Jon Jones Pokes Fun at Chuck Liddell, Phil Davis and Eye-Gouging Accusations

Jordy McElroy@ IMay 23, 2014

Jon Jones
Jon JonesAaron Sweet/Getty Images

In a world where everyone wants to be a hero, Jon Jones appears to finally be warming up to the idea that destiny may have laid out a different path for him.

Following his unanimous-decision win over Glover Teixeira at UFC 172, Jones seems to finally be accepting the role he was forced into.

He has sat idly for weeks while the MMA world has chastised him for being a cheater. During an appearance on Inside MMA, former UFC heavyweight champ Bas Rutten even went as far as calling him a “dirty fighter” for the eye pokes used on Teixeira.

If a picture says a thousand words, Jones answered all of his critics in one fell swoop on Instagram:

I learned the eye gouge from the father of mma. #dirtiestfighterever #eyepokes #greatest #dirtiest #blackeye #redeye #captainhook #colombia #worldwide #brucelee #aintcheatingainttrying #favoritetechnique #gregtoldmeidgetfans #goodenoughforbrucegoodenoughforme #Bassaidimdirty #chucksmad #phillost #simethingforthehater

The biggest takeaway from the photo has to be the hashtags. Jones continues to poke fun at Phil Davis for losing to Anthony Johnson at UFC 172. He even takes a shot at Teixeira’s mentor, UFC Hall of Famer Chuck Liddell.

The UFC light heavyweight champ has tried saying all the right things and being respectful, but none of those typically adored mannerisms have gotten him very far with MMA fans. Sure, the 26-year-old superstar hasn’t always helped his own cause, thanks to several hapless incidents that have occurred over the years.

There was the whole TMZ and DUI incident back in May 2012. An entire event—UFC 151 to be exact—was cancelled for the first time in UFC history because Jones refused to take a last-minute fight with Chael Sonnen. There was also the mysterious case of the missing phone, and homophobic taunts on Instagram.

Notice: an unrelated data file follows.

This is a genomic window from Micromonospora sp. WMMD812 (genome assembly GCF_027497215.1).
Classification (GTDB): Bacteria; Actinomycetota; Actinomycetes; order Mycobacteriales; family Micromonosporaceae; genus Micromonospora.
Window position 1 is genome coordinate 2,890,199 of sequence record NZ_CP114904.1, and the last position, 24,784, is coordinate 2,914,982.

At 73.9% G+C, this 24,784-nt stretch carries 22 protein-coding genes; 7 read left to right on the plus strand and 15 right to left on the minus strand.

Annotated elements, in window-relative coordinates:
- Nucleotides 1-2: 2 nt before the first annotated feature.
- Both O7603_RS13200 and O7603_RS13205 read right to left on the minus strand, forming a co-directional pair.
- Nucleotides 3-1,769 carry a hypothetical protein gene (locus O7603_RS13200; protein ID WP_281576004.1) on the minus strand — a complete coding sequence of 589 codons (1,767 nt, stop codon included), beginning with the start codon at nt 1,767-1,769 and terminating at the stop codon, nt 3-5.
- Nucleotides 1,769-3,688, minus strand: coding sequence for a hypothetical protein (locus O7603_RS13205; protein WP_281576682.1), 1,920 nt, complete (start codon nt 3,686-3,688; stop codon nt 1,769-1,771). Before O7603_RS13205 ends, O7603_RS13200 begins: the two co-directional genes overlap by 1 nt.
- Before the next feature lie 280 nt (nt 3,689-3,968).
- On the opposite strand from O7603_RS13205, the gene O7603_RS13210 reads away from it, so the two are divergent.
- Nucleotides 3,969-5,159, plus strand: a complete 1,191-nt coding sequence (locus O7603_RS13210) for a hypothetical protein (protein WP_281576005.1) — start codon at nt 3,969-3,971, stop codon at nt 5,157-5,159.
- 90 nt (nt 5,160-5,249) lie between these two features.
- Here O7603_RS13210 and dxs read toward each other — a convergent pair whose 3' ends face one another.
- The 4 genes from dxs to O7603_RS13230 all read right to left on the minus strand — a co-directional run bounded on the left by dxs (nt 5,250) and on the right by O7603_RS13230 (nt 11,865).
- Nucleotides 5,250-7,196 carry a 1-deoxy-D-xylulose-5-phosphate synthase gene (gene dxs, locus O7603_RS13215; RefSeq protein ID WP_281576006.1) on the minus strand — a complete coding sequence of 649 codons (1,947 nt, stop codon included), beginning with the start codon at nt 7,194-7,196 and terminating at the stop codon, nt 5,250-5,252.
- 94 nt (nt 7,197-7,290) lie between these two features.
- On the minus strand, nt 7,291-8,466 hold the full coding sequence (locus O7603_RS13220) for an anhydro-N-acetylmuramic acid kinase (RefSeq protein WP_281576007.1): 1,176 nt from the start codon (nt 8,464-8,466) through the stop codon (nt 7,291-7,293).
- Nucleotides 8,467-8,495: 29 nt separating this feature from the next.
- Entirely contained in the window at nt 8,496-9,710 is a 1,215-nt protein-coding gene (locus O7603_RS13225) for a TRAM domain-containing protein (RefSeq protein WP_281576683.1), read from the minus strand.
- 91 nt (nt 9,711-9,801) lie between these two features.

From a bird’s eyrie, these could be considered common headaches that tend to take place in the career of a young athlete who has accumulated mountainous wealth.

But for whatever reason, the microscope for judgment has been magnified to a harsher degree for Jones. Perhaps Phil “Mr. Wonderful” Davis was on to something when MMAFighting’s Ariel Helwani asked him why he disliked Jones.

“I don’t dislike him. It’s his face, I don’t like his face. If he could just put on a different face, I’d like that much better,” said Davis.

The bottom line is, people always seem to find a way to nitpick a reason why they don’t like Jones. The mere idea of being the “bad guy” didn’t sit well with Jones early on, and every vain attempt to right the ship has come off as forced and rehearsed.

Sometimes the best advice can come from the most unexpected places. Speaking with MMAJunkie’s Steven Marrocco, UFC light heavyweight contender Daniel Cormier put everything into perspective by explaining the reality of the situation:

If I was Jon Jones, being that people seem to want to dislike him, I would go 100 percent Floyd Mayweather Jr. He wins all the time, and people dislike him, but they always tune into see him. People want to believe Jon’s not being 100 percent real with us. They’re thinking that we’re seeing kind of an act, so give them you. If they believe you’re a complete ass, then just be an ass.

…They’ll watch to hope that you lose, but at the end of the day, you’ll still be winning, because Floyd Mayweather makes $40 million every time he fights. At the end of the day, that is winning.

Sometimes you live long enough to see yourself become a villain. Perhaps that time is now for Jon Jones.


Jordy McElroy is a featured columnist for Bleacher Report. He is also the MMA writer for Rocktagon.